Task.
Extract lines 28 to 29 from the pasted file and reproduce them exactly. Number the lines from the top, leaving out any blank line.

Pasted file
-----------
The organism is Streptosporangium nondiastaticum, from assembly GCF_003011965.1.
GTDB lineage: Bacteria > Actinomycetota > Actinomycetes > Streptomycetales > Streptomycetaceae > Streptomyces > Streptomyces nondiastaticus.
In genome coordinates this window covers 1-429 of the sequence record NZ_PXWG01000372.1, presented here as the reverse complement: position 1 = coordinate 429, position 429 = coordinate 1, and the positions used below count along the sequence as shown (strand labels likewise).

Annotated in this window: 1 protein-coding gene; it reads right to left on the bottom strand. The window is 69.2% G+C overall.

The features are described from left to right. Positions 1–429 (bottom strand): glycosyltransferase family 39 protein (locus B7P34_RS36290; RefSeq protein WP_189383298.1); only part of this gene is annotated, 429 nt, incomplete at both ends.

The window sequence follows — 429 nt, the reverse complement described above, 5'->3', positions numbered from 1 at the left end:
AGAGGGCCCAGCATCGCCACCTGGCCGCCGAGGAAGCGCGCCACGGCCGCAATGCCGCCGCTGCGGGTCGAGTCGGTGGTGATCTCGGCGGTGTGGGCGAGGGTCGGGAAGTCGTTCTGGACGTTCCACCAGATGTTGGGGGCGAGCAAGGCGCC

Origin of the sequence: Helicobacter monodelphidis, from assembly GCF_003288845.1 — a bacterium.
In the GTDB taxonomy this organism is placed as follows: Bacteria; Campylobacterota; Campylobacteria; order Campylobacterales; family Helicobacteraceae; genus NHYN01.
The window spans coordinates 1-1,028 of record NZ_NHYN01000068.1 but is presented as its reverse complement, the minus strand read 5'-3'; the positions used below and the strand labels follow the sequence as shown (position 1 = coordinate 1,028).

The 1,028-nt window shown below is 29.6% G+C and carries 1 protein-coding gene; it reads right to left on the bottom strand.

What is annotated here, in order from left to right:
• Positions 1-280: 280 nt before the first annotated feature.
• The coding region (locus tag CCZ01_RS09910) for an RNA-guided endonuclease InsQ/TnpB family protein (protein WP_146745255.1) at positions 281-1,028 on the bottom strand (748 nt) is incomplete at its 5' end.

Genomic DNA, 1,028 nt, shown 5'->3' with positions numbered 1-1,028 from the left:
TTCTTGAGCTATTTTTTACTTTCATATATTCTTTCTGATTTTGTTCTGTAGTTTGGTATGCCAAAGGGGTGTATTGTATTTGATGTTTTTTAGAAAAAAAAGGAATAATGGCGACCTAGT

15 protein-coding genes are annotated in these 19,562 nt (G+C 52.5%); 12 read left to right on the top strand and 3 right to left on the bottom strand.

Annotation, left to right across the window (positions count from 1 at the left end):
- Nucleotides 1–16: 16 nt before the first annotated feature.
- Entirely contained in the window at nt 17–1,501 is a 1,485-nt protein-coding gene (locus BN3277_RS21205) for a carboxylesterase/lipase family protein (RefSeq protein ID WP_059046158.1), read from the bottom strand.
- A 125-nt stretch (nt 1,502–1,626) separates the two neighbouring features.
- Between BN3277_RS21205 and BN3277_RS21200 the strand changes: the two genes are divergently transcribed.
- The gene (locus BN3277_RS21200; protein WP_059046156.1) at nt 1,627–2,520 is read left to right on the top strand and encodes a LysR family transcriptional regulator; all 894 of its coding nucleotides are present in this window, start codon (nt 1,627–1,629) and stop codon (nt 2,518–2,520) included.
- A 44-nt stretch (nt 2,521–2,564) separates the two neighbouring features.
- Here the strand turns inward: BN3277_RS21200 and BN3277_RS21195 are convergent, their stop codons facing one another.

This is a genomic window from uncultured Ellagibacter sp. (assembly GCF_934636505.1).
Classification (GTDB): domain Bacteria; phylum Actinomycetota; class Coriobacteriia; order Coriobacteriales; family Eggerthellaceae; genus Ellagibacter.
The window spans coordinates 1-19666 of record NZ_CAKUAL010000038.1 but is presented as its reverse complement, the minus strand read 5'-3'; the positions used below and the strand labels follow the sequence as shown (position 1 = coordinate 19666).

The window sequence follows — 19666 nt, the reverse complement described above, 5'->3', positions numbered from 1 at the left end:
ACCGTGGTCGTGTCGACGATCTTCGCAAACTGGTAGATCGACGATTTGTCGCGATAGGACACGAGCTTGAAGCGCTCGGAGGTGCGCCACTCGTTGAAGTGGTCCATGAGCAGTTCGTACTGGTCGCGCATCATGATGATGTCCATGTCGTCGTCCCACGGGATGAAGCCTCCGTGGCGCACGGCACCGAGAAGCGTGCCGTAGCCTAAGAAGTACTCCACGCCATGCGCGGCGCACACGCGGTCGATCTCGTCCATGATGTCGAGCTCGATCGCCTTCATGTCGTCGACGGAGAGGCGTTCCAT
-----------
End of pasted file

The window spans coordinates 1-19666 of record NZ_CAKUAL010000038.1 but is presented as its reverse complement, the minus strand read 5'-3'; the positions used below and the strand labels follow the sequence as shown (position 1 = coordinate 19666).

The window sequence follows — 19666 nt, the reverse complement described above, 5'->3', positions numbered from 1 at the left end: